We enjoy taking opportunities to share our design insights and advice at little or no charge to consumers. Some of our recent speaking engagements have been very rewarding.Read More
Our Thoughts on All Things Home
It can be difficult to decide whether you should go with current trends or abiding classics when choosing renovation finishes. We weigh in...Read More
We had the opportunity to provide a color consultation on several rooms in a townhouse west of Boston. The homeowner had moved into her unit that was already painted in neutrals, such as beige and yellow. While some of her color palette was in the earth tones, many of her furnishings and art had a modern feel and a citrus-bright color story. Here's what we decided to do...Read More
When taking furniture from an old house to a new house, the urge is to keep furniture, art and accessories in their previous groupings. By nature, we get locked into thinking about our furnishings "going together" in a certain way. Moving into a new space is an opportunity to mix things up--and, quite honestly, it's also a mandate to mix things up. Reality is that your current arrangement of furnishings likely will not continue to work in new rooms of different shape and geographic orientation.
Here are three simple steps to establishing a great look in your new place with all the same, old stuff:
1. For each room, determine it's optimal function for your family (ignore how the space was being used by the previous owners).
2. Look at each piece of your furniture, art and decorative accessory as a stand-alone item. Forget about how or where it was used in your previous space. Make no assumptions about how it should be used in your new space.
3. Clearly determined room functionality + innovative use of available furnishings=great new spaces. Combine your items to support your new ways of living in your new space.
One very important side-note: color scheme. In a previous post we talked about determining your color scheme. Starting off fresh in a new space is the perfect opportunity to assert your color scheme throughout all your rooms. Be selective about which of your art and decorative accessories you use. And never let the previous tenant's color choices determine your color scheme! Painting a room is relatively fast and inexpensive, so paint over wall colors that aren't perfect for you. Rather than "working around" existing carpets or wallpaper in the new space that don't support your color scheme, remove them. Although doing this work may mean spending some extra dollars during the move, using the previous tenant's choices of these key visual items can completely derail your decorating process and prevent your new space from feeling like the great new home you want it to be. And, remember: paint and elbow grease are much cheaper than buying new things!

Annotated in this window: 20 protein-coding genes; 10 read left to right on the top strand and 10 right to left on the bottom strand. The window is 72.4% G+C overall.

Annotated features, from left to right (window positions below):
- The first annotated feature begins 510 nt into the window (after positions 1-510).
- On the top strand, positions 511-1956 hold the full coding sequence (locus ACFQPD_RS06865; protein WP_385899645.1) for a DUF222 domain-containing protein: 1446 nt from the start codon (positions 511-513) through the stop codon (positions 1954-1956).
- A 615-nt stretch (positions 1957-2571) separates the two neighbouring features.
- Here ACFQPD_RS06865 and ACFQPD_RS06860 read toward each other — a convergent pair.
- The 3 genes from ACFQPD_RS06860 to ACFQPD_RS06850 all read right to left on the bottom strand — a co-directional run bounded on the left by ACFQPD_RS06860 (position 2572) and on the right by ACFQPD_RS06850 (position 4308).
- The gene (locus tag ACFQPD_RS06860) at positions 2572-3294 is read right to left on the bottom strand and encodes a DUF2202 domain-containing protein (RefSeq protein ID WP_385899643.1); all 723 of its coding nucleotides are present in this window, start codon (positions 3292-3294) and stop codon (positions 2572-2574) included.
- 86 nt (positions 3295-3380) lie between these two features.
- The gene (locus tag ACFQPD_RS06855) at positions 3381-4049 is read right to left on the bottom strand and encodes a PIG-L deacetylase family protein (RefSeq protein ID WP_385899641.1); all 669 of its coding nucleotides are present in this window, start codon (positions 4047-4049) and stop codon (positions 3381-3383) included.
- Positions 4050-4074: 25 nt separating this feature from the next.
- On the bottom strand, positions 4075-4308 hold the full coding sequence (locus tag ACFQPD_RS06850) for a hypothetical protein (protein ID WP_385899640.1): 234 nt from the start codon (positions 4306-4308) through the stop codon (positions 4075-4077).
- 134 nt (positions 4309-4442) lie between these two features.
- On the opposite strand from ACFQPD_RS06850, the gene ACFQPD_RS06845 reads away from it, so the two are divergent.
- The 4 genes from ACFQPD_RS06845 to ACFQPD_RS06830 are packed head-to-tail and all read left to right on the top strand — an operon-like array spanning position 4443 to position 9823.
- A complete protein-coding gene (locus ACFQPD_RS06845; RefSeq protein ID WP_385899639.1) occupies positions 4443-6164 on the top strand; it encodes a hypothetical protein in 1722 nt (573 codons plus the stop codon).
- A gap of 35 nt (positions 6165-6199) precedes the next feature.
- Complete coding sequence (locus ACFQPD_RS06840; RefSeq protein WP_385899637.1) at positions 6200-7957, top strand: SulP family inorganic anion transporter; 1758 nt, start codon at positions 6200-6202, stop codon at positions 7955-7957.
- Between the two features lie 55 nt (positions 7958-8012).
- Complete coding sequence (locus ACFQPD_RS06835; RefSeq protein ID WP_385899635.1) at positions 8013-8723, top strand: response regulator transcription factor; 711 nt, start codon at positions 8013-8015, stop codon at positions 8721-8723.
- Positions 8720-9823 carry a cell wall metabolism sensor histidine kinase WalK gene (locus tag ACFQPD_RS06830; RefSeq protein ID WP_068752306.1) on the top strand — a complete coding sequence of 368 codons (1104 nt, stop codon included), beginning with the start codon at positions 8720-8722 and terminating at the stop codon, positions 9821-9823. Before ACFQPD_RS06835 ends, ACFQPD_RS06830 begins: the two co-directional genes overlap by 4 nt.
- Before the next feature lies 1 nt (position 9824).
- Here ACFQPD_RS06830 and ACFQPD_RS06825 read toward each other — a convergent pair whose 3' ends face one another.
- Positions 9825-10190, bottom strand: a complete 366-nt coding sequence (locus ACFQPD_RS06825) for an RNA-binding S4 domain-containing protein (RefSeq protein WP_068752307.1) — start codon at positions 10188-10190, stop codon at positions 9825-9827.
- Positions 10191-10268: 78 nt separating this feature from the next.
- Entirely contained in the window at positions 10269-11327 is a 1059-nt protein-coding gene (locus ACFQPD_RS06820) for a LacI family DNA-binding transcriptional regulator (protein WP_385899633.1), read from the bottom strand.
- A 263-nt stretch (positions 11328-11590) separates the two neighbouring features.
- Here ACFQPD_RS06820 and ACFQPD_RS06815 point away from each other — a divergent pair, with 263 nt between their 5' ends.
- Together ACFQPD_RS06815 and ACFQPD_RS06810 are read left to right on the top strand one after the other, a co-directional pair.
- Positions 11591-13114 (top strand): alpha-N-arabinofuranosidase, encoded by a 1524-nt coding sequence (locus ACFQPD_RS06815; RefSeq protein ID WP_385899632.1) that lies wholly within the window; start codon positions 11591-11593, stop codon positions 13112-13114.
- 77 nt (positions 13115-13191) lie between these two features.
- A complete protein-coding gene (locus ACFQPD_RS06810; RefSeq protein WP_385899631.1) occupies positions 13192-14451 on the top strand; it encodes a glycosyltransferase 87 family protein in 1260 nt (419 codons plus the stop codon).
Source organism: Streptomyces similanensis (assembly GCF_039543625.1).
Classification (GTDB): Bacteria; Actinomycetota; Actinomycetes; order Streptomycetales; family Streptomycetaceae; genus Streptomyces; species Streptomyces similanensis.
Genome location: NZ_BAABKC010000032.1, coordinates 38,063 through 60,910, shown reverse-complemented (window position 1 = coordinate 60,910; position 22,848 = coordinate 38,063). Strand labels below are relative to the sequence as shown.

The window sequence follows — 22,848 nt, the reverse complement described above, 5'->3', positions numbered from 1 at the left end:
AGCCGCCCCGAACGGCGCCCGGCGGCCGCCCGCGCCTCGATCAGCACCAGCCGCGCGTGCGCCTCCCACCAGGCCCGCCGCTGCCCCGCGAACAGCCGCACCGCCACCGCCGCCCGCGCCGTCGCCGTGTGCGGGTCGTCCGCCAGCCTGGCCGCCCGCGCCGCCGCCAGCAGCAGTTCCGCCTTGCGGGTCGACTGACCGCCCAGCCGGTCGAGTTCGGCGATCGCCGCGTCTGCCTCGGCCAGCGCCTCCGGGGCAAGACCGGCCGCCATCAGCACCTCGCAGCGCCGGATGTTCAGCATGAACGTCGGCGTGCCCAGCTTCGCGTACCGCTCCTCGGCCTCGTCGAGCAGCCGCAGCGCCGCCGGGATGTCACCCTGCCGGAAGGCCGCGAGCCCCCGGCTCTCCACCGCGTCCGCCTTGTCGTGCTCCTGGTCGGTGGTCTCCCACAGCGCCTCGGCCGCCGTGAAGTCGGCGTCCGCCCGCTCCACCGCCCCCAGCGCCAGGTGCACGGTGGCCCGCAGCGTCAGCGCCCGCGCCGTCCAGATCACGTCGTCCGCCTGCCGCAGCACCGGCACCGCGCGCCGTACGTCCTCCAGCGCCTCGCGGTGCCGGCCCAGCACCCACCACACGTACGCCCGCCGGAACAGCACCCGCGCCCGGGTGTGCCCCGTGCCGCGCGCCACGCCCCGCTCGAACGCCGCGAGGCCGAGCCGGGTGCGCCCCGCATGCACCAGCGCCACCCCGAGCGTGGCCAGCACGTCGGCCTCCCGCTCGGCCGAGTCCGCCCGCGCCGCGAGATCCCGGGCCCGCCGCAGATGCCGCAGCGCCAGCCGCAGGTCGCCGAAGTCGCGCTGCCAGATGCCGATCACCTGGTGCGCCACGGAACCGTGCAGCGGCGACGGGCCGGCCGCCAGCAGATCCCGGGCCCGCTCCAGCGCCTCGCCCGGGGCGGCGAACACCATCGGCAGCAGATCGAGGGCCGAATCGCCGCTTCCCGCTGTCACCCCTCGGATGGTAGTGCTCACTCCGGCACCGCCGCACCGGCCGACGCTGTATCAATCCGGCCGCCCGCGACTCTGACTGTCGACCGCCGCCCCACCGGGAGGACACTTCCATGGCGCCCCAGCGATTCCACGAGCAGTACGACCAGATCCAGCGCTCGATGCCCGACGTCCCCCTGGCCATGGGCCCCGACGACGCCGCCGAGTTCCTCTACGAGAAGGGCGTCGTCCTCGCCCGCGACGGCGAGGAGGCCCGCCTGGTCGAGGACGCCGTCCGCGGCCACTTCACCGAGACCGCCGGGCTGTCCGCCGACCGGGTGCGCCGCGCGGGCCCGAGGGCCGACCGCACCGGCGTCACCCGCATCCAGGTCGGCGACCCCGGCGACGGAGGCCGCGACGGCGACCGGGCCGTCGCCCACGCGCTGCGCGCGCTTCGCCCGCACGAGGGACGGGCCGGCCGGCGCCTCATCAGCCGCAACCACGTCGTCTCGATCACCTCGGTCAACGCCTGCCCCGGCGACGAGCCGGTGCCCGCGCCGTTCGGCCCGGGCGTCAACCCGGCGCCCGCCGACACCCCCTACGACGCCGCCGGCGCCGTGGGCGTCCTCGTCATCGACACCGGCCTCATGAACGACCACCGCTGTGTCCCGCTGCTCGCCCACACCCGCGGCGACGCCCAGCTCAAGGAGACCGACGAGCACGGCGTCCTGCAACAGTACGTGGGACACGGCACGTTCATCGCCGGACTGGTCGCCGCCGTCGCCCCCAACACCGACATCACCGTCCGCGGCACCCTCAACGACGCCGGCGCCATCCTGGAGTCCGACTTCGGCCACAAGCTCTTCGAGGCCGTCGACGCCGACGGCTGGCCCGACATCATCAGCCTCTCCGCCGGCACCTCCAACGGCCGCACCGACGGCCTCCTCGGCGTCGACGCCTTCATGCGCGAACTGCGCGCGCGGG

With interior redecorating and decorating, frequently our clients have a cohesive color scheme buried deep within many, many colors at use in their home. To figure out which 3 or 4 colors will become the main scheme, we do some investigating. Which piece of art do they just love? Is there a pillowcase, napkin, or even a shirt, they're drawn to? Are any of their wall colors painted in a color they chose and like?
Usually a theme starts to emerge. There are a handful of main color schemes we run across again and again: sea colors (green/blue/white/grey/tan), neutrals (beige, white, grey, black, silver), earth tones (red, brown, yellow, orange) and brights (pink, yellow, lime, purple, teal, red). Do you know which group makes you feel great? This is YOUR color scheme!
So, down to the work of "unifying" it within your home. First, edit out the items that do not reinforce your color scheme. If you are squarely in the earth tones, take the aqua and the purple quilted pillow off your sofa! The fun thing about working in a client's house (versus staging, where we often bring in the color scheme through our own accessories) is the process of discovering everything that comes out of closets and basements in support of the color scheme. And every time, we hear "I'm so glad to have this [insert name of treasured item here] out--I just love this and never knew what to do with it!"
Weaving the colors throughout your house will give you a cohesive look. If there are 3 or 4 main colors we're working with, we "up the levels" of each color in a different way in each room. For instance, if we're working with a sea palette of green, white, blue and tan, we might accessories intensively with blue in the kitchen, then work with both blue and green in the dining room, and combine all the colors in the living room. This gives each room a unique character, while keeping the color scheme consistent and easy to look at throughout the house. (See photos below for example of how to alter color levels within different rooms of the same home.)
This strategy is effective with paint colors, as well. If you are someone who is drawn to color on the walls, restrict yourself to a range of complimentary colors within your palette and thread them throughout your house. It's about commitment and faith in the fabulousness of the end result--as much as you may love red, if you want a serene interior and you are working with sea tones, resist the urge to paint your half-bath red!
Also, choose which way to go with wall colors--either use your walls to express your color scheme, and keep furnishings and accessories neutral (white, off white, brown, black) or paint walls in light, neutral tones that support the furnishings and accessories in your color scheme.